The first time I grew cauliflower, it turned out perfectly. I thought… this is easy! I grew cauliflower again the following year and there were plenty of volunteers for the “what’s wrong with my cauliflower?” pictures. Learn what’s wrong with your cauliflower (and how to fix it!) in this blog post.
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What’s wrong with my cauliflower?
Are you wondering, “What’s wrong with my cauliflower?”
Cauliflower is a cool-weather crop in the Brassica family (which includes cabbage, kale, kohlrabi, broccoli, and Brussels sprouts). It’s trickier to grow than its relatives because it doesn’t like it too hot … or too cold. It is also very sensitive to moisture and doesn’t like to have soggy roots or dry out.
Discoloration or purple-tinged edges in white varieties of cauliflower
Pink or purple-tinged cauliflower is often caused by exposure to sunlight. To prevent this, cover head by blanching.
To blanch cauliflower:
When head is visible and about 2 inches wide, clip outer leaves together with a clothespin to cover head and keep out of sunlight. Clip together loosely and check occasionally for pests and growth, or to let dry out after a rain.
Bitter tasting cauliflower
Bitter tasting cauliflower can be caused by too much heat or sun. It can also taste bitter from a lack of moisture, uneven watering, waiting too long to harvest, or overcooking.
If bitter cauliflower has been a problem, try growing purple varieties (they tend to be less bitter).
Loose heads or buttoning (very small head or several small heads)
Buttoning cauliflower can be caused by young plants being exposed to several days of freezing temperatures. It can also be caused by a lack of water or nitrogen, or waiting too long to harvest. Remove plant; it will not recover.
To prevent cauliflower buttoning in the future, protect cauliflower from freezing temperatures. Providing regular moisture and fertilizer can also help prevent buttoning cauliflower.
Cauliflower covered in small flowers
When cauliflower is covered in small flowers, it may mean you waited too long to harvest. Cauliflower has bolted and is focused on producing seeds. The plant becomes bitter and inedible. Remove plant; it will not recover.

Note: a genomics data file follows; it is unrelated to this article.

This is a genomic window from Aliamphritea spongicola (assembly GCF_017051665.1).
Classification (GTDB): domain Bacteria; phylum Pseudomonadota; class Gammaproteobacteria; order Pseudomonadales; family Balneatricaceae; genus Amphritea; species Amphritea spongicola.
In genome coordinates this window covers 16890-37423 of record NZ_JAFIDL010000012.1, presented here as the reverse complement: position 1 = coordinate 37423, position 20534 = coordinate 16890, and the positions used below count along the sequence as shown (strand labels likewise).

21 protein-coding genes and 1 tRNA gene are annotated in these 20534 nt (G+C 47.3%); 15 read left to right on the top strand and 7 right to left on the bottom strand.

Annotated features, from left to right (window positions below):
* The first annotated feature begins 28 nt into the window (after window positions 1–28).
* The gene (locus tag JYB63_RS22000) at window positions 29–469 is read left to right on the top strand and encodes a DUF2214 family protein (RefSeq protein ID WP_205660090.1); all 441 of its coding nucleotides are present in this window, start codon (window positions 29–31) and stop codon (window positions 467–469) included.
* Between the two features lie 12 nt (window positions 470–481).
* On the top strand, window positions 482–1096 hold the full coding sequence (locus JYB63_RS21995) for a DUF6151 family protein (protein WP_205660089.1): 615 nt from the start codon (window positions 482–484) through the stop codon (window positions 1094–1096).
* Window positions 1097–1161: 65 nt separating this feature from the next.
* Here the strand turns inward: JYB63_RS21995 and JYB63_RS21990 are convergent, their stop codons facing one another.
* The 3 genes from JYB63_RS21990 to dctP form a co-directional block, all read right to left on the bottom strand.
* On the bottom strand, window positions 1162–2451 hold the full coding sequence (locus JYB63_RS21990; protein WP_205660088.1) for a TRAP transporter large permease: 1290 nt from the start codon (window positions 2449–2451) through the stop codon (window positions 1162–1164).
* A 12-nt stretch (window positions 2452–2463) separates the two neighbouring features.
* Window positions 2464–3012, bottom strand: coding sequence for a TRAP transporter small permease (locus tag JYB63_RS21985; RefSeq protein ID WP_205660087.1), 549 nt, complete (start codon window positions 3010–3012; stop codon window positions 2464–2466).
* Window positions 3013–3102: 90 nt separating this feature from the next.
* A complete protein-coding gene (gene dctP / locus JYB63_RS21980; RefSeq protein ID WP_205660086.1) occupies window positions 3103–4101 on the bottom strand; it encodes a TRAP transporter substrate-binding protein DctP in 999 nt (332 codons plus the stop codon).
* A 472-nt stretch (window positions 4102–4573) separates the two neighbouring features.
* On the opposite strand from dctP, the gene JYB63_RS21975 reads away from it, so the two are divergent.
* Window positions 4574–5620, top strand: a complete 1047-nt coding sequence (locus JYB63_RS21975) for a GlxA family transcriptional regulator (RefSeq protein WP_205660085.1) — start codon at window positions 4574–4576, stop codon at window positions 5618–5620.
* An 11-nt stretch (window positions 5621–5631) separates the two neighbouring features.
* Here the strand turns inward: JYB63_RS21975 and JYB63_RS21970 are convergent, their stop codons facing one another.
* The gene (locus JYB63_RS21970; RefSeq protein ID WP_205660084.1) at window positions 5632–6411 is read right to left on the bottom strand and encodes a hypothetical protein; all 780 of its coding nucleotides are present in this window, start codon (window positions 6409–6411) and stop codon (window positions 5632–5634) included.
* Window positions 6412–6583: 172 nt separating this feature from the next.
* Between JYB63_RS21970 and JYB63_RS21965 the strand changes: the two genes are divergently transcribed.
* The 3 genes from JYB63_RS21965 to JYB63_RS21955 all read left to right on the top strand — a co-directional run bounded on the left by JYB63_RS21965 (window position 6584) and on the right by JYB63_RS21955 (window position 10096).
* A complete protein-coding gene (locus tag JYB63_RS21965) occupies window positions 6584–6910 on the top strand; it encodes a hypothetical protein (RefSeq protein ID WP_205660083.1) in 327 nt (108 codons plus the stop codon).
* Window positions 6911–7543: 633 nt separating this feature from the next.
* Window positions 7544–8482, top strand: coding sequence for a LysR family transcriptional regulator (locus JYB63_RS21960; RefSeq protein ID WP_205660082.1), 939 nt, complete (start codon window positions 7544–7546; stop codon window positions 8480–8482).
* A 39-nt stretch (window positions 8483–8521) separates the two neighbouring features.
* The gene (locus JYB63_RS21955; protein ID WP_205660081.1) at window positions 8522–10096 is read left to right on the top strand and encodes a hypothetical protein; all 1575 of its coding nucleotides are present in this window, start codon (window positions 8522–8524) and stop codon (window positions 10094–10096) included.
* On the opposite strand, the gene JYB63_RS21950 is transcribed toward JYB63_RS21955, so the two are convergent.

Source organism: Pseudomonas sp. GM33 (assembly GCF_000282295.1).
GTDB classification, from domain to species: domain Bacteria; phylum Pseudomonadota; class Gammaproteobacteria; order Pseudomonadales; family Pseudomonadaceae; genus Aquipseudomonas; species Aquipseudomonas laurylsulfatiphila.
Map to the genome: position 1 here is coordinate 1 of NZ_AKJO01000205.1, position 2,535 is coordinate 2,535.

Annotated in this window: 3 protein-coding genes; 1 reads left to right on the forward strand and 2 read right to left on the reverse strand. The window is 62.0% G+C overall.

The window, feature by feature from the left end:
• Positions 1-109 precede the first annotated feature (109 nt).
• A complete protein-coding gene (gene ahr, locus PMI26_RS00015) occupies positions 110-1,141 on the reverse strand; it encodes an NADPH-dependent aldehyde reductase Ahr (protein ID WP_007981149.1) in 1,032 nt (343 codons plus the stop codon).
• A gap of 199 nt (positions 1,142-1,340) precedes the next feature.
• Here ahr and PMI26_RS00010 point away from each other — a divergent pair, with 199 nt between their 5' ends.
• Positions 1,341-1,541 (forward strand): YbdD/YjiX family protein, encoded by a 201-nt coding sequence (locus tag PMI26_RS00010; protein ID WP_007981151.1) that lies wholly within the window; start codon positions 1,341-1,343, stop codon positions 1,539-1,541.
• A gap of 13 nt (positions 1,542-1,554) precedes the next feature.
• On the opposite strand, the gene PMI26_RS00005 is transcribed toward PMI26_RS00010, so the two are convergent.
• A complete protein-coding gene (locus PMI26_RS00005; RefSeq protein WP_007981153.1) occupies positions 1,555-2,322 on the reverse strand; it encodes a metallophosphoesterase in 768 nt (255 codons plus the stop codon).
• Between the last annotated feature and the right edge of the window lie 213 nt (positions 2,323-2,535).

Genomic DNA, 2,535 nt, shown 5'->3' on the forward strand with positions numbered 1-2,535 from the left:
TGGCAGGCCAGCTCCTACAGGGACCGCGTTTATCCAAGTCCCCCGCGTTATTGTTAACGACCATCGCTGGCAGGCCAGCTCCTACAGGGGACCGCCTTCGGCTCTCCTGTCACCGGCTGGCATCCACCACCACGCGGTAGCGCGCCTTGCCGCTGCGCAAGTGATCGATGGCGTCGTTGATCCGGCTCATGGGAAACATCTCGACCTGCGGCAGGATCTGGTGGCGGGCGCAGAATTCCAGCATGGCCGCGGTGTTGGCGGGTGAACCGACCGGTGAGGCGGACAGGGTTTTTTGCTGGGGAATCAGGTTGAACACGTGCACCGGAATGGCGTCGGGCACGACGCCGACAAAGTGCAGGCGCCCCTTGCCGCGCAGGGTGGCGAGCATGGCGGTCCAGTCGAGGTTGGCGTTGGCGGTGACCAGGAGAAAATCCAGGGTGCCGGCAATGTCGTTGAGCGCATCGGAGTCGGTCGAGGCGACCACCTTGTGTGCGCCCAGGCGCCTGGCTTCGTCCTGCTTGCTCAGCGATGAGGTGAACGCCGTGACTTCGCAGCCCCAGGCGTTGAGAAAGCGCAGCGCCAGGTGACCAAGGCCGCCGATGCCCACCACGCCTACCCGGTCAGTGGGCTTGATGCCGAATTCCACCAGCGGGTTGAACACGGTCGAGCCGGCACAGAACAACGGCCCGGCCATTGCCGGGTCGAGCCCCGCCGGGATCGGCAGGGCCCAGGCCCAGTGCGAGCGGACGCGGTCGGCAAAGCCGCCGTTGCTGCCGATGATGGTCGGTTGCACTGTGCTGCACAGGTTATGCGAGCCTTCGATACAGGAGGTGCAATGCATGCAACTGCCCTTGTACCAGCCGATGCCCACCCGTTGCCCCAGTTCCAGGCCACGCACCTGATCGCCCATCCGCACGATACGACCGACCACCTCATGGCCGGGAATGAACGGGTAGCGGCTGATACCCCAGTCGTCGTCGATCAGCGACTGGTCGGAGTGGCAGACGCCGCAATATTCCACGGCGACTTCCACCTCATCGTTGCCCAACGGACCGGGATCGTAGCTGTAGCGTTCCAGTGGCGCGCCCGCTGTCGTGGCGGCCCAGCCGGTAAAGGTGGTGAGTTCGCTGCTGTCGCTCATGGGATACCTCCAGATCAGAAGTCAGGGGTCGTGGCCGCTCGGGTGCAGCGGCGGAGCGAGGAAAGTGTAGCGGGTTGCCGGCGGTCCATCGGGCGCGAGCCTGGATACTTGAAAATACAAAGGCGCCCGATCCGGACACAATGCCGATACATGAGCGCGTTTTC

To prevent cauliflower flowering in the future, harvest sooner.
Bolting happens when the ground reaches a certain temperature (usually too hot). The plant wants to ensure survival, and shifts to producing flowers and seeds rapidly. Remove plant; it will not recover.
To prevent cauliflower bolting in the future, plant later (or earlier) in the season to avoid hot temperatures.
Holes in leaves of cauliflower plants
Holes in the leaves of cauliflower plants are usually caused by cabbage worms or cabbage loopers.
- When you see the holes, handpick caterpillars.
- Cover small plants with floating row cover to prevent moths from landing on leaves and laying eggs.
- Bacillus thuricide (Bt) is helpful when applied correctly.
- Rotate where you plant brassicas (cauliflower, broccoli, kale, etc.) each season to help prevent pest and disease problems from building up in the soil.
Read here for more tips to prevent pests and diseases organically in the garden.
Now that you learned what went wrong, learn how to grow cauliflower successfully by reading this post.
Fresh cauliflower from the garden or farmer’s market? Here are my five favorite ways to use fresh cauliflower.
Make a green powder “superfood” with extra leaves from brassicas after harvesting. Learn how in this blog post.